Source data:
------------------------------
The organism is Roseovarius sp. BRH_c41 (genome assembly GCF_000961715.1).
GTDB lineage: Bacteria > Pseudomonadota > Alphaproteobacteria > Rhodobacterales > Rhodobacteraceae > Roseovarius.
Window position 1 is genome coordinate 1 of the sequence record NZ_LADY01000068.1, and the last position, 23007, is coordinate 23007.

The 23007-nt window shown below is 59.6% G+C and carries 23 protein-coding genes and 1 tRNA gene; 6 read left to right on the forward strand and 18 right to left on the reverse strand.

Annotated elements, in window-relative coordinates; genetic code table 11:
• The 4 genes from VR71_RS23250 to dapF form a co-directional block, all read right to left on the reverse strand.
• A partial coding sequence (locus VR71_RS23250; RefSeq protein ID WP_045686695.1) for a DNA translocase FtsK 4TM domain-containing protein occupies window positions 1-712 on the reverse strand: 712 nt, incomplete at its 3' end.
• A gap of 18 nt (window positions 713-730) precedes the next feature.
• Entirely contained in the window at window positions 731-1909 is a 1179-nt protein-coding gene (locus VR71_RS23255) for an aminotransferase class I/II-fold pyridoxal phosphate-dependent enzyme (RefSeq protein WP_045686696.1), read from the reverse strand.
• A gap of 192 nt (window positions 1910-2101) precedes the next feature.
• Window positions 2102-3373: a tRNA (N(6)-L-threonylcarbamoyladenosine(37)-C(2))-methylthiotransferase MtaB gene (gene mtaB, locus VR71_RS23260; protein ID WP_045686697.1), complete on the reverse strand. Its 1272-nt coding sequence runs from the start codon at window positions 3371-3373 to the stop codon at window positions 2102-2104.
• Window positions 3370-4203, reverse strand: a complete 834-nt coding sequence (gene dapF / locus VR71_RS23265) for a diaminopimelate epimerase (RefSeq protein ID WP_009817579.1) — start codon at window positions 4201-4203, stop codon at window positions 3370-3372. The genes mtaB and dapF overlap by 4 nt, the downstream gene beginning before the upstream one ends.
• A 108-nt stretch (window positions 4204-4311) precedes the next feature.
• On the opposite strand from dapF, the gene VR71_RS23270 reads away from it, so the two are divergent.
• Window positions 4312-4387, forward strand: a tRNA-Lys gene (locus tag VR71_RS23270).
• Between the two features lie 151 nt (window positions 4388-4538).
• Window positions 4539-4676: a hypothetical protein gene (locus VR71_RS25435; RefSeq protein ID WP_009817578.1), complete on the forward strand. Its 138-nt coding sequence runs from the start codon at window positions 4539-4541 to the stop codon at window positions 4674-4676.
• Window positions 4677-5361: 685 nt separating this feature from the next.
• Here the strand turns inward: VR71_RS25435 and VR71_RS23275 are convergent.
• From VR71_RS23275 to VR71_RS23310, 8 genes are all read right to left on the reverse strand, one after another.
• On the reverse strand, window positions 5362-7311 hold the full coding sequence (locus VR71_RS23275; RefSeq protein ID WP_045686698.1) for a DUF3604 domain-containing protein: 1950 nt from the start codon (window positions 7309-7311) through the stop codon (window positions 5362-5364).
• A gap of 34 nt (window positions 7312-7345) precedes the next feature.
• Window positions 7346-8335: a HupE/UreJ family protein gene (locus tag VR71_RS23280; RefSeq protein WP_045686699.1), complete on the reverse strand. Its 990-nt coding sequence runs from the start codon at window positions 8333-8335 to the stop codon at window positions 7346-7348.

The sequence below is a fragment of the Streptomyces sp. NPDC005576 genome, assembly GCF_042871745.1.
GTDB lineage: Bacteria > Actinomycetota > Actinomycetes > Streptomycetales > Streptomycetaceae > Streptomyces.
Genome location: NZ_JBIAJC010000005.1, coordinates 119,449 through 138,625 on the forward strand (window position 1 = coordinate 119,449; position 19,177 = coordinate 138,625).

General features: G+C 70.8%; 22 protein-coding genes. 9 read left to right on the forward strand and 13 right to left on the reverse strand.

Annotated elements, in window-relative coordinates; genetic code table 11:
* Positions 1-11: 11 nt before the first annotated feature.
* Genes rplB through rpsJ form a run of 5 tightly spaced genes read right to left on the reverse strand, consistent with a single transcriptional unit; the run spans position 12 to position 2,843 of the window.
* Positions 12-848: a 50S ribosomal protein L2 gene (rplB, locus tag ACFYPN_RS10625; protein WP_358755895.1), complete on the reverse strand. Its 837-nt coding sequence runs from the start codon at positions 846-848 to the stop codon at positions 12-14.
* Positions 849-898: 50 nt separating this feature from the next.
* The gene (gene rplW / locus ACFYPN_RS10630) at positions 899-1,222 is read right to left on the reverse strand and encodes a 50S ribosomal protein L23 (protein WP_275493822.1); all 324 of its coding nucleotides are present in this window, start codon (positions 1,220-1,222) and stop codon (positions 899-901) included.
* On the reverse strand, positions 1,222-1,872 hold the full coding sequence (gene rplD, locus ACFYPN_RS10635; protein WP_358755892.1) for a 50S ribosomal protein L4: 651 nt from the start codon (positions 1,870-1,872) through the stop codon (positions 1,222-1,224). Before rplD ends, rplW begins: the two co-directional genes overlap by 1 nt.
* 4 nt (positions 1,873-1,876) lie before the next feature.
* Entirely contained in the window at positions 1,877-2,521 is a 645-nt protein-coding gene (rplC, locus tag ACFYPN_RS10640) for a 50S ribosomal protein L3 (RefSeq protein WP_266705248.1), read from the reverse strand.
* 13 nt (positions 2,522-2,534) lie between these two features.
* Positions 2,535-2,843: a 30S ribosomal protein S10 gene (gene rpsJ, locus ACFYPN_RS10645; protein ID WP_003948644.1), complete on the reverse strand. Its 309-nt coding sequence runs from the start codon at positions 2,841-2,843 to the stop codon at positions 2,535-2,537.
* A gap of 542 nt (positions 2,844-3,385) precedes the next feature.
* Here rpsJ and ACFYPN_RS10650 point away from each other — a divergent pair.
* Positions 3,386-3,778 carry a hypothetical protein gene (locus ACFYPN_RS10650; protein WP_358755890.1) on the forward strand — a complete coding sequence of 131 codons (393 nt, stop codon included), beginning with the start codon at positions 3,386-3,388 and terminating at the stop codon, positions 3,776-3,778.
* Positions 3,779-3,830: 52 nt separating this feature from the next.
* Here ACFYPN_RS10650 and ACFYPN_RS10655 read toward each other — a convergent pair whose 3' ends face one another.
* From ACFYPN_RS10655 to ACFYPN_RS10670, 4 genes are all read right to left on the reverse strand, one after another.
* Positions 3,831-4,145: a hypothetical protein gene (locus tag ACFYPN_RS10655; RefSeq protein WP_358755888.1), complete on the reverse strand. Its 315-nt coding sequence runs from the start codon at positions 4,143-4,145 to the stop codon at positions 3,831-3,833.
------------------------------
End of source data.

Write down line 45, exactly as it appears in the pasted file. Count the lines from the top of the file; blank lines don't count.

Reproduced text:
* Positions 3,831-4,145: a hypothetical protein gene (locus tag ACFYPN_RS10655; RefSeq protein WP_358755888.1), complete on the reverse strand. Its 315-nt coding sequence runs from the start codon at positions 4,143-4,145 to the stop codon at positions 3,831-3,833.